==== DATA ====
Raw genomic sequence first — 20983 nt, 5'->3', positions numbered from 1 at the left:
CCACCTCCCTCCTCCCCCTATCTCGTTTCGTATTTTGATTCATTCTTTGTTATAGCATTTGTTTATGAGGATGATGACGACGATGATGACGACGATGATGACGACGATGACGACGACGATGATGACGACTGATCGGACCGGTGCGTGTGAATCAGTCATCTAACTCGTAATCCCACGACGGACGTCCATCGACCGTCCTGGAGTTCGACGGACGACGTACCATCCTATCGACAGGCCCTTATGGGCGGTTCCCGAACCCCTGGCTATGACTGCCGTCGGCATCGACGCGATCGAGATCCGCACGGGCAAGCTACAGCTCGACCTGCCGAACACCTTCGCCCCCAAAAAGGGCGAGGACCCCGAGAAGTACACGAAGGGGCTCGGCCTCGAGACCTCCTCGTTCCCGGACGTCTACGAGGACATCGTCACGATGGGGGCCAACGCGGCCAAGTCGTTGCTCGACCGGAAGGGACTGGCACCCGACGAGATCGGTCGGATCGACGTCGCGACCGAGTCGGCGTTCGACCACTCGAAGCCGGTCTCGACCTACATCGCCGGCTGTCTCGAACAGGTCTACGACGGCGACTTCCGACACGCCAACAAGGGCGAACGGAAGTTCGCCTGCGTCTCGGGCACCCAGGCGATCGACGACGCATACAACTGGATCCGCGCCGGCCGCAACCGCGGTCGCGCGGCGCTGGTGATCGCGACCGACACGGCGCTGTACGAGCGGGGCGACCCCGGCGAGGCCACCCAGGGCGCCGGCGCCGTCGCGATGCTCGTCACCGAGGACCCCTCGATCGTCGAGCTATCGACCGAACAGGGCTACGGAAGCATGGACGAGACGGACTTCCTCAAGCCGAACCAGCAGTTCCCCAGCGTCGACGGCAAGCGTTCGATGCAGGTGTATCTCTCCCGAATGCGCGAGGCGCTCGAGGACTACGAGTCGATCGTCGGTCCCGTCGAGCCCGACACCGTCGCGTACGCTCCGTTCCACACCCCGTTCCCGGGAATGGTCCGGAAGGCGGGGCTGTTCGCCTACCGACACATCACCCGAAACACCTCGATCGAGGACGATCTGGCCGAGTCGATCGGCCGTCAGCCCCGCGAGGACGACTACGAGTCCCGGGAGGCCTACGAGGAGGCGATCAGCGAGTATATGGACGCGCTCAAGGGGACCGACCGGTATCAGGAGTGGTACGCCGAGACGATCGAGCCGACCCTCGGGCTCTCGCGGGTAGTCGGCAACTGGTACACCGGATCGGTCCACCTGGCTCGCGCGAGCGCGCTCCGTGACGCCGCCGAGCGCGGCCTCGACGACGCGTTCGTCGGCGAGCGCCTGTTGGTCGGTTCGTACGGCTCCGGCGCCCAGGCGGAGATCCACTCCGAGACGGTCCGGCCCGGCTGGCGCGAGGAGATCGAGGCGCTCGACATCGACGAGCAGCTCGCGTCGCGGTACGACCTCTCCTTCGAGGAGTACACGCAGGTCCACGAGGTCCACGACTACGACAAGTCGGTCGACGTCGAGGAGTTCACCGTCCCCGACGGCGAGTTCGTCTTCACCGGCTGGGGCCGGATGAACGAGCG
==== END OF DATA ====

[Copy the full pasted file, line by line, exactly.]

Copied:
Raw genomic sequence first — 20983 nt, 5'->3', positions numbered from 1 at the left:
CCACCTCCCTCCTCCCCCTATCTCGTTTCGTATTTTGATTCATTCTTTGTTATAGCATTTGTTTATGAGGATGATGACGACGATGATGACGACGATGATGACGACGATGACGACGACGATGATGACGACTGATCGGACCGGTGCGTGTGAATCAGTCATCTAACTCGTAATCCCACGACGGACGTCCATCGACCGTCCTGGAGTTCGACGGACGACGTACCATCCTATCGACAGGCCCTTATGGGCGGTTCCCGAACCCCTGGCTATGACTGCCGTCGGCATCGACGCGATCGAGATCCGCACGGGCAAGCTACAGCTCGACCTGCCGAACACCTTCGCCCCCAAAAAGGGCGAGGACCCCGAGAAGTACACGAAGGGGCTCGGCCTCGAGACCTCCTCGTTCCCGGACGTCTACGAGGACATCGTCACGATGGGGGCCAACGCGGCCAAGTCGTTGCTCGACCGGAAGGGACTGGCACCCGACGAGATCGGTCGGATCGACGTCGCGACCGAGTCGGCGTTCGACCACTCGAAGCCGGTCTCGACCTACATCGCCGGCTGTCTCGAACAGGTCTACGACGGCGACTTCCGACACGCCAACAAGGGCGAACGGAAGTTCGCCTGCGTCTCGGGCACCCAGGCGATCGACGACGCATACAACTGGATCCGCGCCGGCCGCAACCGCGGTCGCGCGGCGCTGGTGATCGCGACCGACACGGCGCTGTACGAGCGGGGCGACCCCGGCGAGGCCACCCAGGGCGCCGGCGCCGTCGCGATGCTCGTCACCGAGGACCCCTCGATCGTCGAGCTATCGACCGAACAGGGCTACGGAAGCATGGACGAGACGGACTTCCTCAAGCCGAACCAGCAGTTCCCCAGCGTCGACGGCAAGCGTTCGATGCAGGTGTATCTCTCCCGAATGCGCGAGGCGCTCGAGGACTACGAGTCGATCGTCGGTCCCGTCGAGCCCGACACCGTCGCGTACGCTCCGTTCCACACCCCGTTCCCGGGAATGGTCCGGAAGGCGGGGCTGTTCGCCTACCGACACATCACCCGAAACACCTCGATCGAGGACGATCTGGCCGAGTCGATCGGCCGTCAGCCCCGCGAGGACGACTACGAGTCCCGGGAGGCCTACGAGGAGGCGATCAGCGAGTATATGGACGCGCTCAAGGGGACCGACCGGTATCAGGAGTGGTACGCCGAGACGATCGAGCCGACCCTCGGGCTCTCGCGGGTAGTCGGCAACTGGTACACCGGATCGGTCCACCTGGCTCGCGCGAGCGCGCTCCGTGACGCCGCCGAGCGCGGCCTCGACGACGCGTTCGTCGGCGAGCGCCTGTTGGTCGGTTCGTACGGCTCCGGCGCCCAGGCGGAGATCCACTCCGAGACGGTCCGGCCCGGCTGGCGCGAGGAGATCGAGGCGCTCGACATCGACGAGCAGCTCGCGTCGCGGTACGACCTCTCCTTCGAGGAGTACACGCAGGTCCACGAGGTCCACGACTACGACAAGTCGGTCGACGTCGAGGAGTTCACCGTCCCCGACGGCGAGTTCGTCTTCACCGGCTGGGGCCGGATGAACGAGCG